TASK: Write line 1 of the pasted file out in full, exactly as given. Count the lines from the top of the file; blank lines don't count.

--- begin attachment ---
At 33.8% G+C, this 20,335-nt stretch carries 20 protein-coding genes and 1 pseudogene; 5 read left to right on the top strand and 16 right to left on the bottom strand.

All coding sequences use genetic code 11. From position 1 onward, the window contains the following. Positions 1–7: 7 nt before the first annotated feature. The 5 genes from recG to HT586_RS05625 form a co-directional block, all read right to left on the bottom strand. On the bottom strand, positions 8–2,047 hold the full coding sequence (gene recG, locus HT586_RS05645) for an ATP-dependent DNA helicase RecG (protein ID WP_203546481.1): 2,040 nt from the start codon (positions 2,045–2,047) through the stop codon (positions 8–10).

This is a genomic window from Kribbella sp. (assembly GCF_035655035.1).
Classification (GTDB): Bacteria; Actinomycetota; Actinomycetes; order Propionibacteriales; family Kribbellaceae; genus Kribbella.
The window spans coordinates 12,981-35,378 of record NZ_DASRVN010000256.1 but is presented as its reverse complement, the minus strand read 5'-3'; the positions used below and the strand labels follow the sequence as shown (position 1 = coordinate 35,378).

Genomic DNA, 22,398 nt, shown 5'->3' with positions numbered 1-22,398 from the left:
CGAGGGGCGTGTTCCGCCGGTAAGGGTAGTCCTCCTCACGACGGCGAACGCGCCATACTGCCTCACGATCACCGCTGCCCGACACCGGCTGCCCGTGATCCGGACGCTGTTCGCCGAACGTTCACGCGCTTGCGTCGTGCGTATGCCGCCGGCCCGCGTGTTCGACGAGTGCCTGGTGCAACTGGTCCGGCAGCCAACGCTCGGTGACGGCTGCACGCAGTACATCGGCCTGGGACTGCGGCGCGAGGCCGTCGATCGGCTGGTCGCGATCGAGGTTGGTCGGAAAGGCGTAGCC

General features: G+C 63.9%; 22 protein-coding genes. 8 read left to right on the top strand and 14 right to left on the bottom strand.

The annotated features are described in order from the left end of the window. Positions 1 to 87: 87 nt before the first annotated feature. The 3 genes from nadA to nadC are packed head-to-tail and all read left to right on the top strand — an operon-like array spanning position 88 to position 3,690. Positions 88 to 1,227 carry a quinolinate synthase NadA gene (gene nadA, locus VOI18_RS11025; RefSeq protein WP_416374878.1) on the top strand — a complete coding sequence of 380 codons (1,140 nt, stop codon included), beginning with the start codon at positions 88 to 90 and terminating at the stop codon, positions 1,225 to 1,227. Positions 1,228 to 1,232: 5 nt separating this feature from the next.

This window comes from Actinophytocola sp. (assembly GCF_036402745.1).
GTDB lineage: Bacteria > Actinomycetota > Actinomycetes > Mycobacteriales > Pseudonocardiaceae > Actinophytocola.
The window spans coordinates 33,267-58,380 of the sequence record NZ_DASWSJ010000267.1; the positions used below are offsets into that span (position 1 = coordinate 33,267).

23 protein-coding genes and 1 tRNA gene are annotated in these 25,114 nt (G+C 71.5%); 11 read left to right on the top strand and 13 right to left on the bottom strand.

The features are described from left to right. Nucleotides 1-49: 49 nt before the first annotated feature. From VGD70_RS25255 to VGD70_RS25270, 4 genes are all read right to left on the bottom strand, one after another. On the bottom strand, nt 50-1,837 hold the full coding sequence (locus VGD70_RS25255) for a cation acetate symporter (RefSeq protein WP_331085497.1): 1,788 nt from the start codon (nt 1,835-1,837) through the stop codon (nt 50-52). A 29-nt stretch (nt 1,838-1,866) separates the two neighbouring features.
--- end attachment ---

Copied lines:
At 33.8% G+C, this 20,335-nt stretch carries 20 protein-coding genes and 1 pseudogene; 5 read left to right on the top strand and 16 right to left on the bottom strand.